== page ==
|Commercial feed||Control||1050 EPU||1500 EPU||1950 EPU|
|Initial weight (g)||0.43 ± 0.01||0.43 ± 0.01||0.43 ± 0.01||0.43 ± 0.01||0.43 ± 0.01|
|Final weight (g)||9.36||10.27 ± 0.7||9.96 ± 1.15||11.07 ± 0.48||9.01 ± 0.57|
|Condition factor||2.08||2.27 ± 0.03||2.25 ± 0.08||1.90 ± 0.30||2.12 ± 0.06|
|Survival (%)||98||100||96.67 ± 2.40||97.33 ± 1.76||98.67 ± 0.67|
|Feed efficiency||0.68c||0.71 ± 0.01bc||0.72 ± 0.03bc||0.81 ± 0.01a||0.76 ± 0.02b|
|Percentage weight gain (%)||2076.08||2289.77 ± 162.46||2215.95 ± 266.47||2474.31 ± 110.35||1996.20 ± 133.19|
Note: EPU- Endopentosanase units.
Table 2: Initial weight, final weight, condition factor, survival, feed efficiency, and percentage weight gain of red tilapia fed by commercial, control and experimental diets. (Data ± standard error; different letters among treatments indicate a significant difference, p<0.05).
This study found no significant difference in the body composition of red tilapia, including moisture, protein, lipid, and ash contents among fish fed the commercial, control, and experimental diets. However, fish fed X-xylanase-supplemented diets seemed to have higher protein contents compared to the control and commercial diet groups (Table 3), and the increased tendency of protein content in the fish body was similar to the increase in feed efficiency which was highest at the optimal level (1500 EPU) of xylanase in the diet, and then decreased in the group supplemented with an excessive amount (1950 EPU) of X-xylanase in the diet. Net nutrient retention is considered an accurate and important indicator for evaluating the feed efficiency in fish (Belal, 2005). Results of increased body protein contents and feed efficiency in red tilapia fed X-xylanase-supplemented diets agree with results of Jiang et al. (2014). Furthermore, data on the body composition of tilapia in this study were similar to those of tilapia in a previous study (Gao et al., 2015).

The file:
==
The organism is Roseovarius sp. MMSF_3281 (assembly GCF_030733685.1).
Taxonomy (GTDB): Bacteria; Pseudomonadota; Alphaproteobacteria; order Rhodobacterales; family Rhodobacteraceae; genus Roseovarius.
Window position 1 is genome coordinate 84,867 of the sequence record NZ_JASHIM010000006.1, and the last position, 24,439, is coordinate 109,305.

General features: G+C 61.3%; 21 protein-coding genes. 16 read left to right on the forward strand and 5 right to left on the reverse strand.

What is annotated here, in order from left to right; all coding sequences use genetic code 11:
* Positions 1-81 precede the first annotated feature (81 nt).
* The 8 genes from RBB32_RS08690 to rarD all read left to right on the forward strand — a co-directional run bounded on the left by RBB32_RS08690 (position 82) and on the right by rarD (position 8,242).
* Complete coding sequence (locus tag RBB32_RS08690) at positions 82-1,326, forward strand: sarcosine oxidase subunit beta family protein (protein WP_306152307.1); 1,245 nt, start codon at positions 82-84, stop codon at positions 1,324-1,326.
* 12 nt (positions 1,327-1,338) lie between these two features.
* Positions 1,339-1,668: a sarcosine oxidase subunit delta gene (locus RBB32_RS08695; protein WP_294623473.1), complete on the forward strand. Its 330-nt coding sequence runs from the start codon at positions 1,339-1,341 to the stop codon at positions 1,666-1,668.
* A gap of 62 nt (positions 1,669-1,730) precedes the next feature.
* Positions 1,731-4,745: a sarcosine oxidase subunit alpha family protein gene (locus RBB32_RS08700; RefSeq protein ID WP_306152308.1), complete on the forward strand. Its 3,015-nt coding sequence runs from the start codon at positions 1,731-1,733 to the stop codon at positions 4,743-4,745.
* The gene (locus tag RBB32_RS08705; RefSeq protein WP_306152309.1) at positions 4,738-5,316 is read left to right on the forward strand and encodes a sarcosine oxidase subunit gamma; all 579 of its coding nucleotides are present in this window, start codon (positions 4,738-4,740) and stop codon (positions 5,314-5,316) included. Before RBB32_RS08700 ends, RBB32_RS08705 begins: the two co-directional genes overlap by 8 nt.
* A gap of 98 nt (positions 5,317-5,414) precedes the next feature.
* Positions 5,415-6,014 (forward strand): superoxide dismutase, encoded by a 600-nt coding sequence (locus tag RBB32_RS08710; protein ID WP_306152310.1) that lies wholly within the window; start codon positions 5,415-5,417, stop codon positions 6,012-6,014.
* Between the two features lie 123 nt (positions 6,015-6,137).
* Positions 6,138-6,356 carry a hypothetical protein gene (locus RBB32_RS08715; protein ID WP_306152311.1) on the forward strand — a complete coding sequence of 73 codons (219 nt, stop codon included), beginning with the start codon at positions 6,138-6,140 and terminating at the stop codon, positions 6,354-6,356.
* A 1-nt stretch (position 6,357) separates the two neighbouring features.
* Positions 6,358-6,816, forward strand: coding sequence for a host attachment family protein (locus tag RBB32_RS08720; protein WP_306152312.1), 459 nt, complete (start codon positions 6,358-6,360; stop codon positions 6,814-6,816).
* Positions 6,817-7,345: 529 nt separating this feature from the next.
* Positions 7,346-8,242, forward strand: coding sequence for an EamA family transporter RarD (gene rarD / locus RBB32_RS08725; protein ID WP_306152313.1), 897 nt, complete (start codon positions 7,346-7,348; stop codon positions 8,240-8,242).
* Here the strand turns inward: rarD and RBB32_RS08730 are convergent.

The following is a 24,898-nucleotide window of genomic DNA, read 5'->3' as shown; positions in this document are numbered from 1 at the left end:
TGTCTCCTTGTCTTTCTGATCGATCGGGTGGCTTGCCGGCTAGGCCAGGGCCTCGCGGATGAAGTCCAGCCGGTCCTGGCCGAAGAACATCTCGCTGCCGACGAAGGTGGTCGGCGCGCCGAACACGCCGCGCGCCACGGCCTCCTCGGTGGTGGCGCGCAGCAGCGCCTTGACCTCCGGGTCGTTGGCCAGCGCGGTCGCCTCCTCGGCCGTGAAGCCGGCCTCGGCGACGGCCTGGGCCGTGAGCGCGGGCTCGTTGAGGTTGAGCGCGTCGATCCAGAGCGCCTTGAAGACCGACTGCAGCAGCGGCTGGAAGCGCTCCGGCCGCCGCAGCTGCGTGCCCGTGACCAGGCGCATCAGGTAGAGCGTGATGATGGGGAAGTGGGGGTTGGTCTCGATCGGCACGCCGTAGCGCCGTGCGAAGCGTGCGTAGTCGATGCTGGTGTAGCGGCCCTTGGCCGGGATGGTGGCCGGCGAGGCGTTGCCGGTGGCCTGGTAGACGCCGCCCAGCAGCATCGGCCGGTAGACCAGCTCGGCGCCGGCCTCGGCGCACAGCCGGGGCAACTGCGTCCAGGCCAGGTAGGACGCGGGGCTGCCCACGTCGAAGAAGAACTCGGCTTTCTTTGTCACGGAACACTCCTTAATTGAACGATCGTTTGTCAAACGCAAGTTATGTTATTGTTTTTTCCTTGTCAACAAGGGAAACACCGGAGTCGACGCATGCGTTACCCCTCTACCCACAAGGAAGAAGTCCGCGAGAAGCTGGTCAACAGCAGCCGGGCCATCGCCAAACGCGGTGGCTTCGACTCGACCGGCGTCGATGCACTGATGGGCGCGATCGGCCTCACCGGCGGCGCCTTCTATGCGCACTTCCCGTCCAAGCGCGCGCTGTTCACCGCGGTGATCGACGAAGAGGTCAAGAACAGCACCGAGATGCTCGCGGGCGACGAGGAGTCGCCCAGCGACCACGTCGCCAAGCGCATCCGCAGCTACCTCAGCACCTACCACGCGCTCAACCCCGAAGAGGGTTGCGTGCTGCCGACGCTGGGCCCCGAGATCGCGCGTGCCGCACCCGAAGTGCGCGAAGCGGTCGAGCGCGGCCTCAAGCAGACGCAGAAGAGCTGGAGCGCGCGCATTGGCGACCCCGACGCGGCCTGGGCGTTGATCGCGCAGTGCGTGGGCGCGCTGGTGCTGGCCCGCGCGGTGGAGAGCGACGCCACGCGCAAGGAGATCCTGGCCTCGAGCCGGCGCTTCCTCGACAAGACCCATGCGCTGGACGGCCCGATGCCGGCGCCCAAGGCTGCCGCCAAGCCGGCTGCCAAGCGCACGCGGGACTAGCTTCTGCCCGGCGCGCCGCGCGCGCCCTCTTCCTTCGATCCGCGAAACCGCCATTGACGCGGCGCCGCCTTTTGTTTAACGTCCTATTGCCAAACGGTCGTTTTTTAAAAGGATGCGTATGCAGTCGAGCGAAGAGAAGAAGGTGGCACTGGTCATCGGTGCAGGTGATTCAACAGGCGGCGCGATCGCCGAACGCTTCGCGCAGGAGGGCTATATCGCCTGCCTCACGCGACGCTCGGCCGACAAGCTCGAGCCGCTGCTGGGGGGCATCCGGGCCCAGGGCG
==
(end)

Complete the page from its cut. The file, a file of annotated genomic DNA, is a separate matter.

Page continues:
|Experimental diets||Whole body composition (%)|
|Commercial feed||71.12 ± 2.22||17.28 ± 0.83||8.24 ± 0.83||4.72 ± 0.81|
|Control||70.28 ± 1.38||17.25 ± 0.63||8.32 ± 0.71||4.93 ± 0.25|
|1050 EPU||70.88 ± 2.27||18.02 ± 1.40||7.92 ± 0.683||4.88 ± 0.66|
|1500 EPU||71.25 ± 2.11||18.62 ± 0.86||7.81 ± 0.61||5.21 ± 0.91|
|1950 EPU||70.68 ± 2.47||17.92 ± 0.76||8.76 ± 0.66||5.08 ± 0.35|
Note: EPU- Endopentosanase units.
Table 3: Effects of different diets on the body composition of red tilapia.
The cost of the experimental diet was estimated to be NT $31.38/kg. (The average exchange rate is US $1≈New Taiwan (NT) $30) (Table 4). No difference in the cost was calculated among the experimental diets because the inactive enzyme was added with a corresponding decrease in the amount of X-xylanase (the cost of X-xylanase was NT $600 /kg). The cost of feed for 1 kg of tilapia production in the control, and 1050, 1500, and 1950 EPU groups were NT $44.46 ± 0.30, NT $43.68 ± 2.07, NT $38.78 ± 0.46, and NT $41.62 ± 1.06, respectively. Therefore, producing 1 kg of tilapia using the X-xylanase-supplemented diets at the levels of 1050, 1500, and 1950 EPU could save NT $0.78, NT $5.68, and NT $2.84, respectively, compared to the control. It was thus concluded that using X-xylanase in the diet for tilapia aquaculture would be profitable, and the recommended level is 1500 EPU.
|Diets||Cost||Total feed intake||Weight gain||Cost of 1 kg of fish production|
|Control||31.38||0.698 ± 0.061||0.492 ± 0.043||44.46 ± 0.30|
|1050 EPU||31.38||0.658 ± 0.075||0.476 ± 0.070||43.68 ± 2.07|
|1500 EPU||31.38||0.658 ± 0.039||0.531 ± 0.029||38.78 ± 0.46|
|1950 EPU||31.38||0.571 ± 0.059||0.429 ± 0.035||41.62 ± 1.06|
Note: EPU-Endopentosanase units. The average exchange rate is US$1≈New Taiwan (NT)$30.
Table 4: Cost analysis of the diets used in this study.
The present study clearly shows that X-xylanase is a great exogenous enzyme to improve feed utilization and consequently improve the fish growth performance when added to the diet at a level of 1500 EPU. It is therefore suggested that X-xylanase be used in the diet to improve the feed efficiency and tilapia growth performance at a level of 1500 EPU.
This study was supported by a grant (MOST 104-2313-B-020- 006-MY3) from the Ministry of Science and Technology, ROC, and Huvepharma Taiwan (Brach of Huvepharma NV).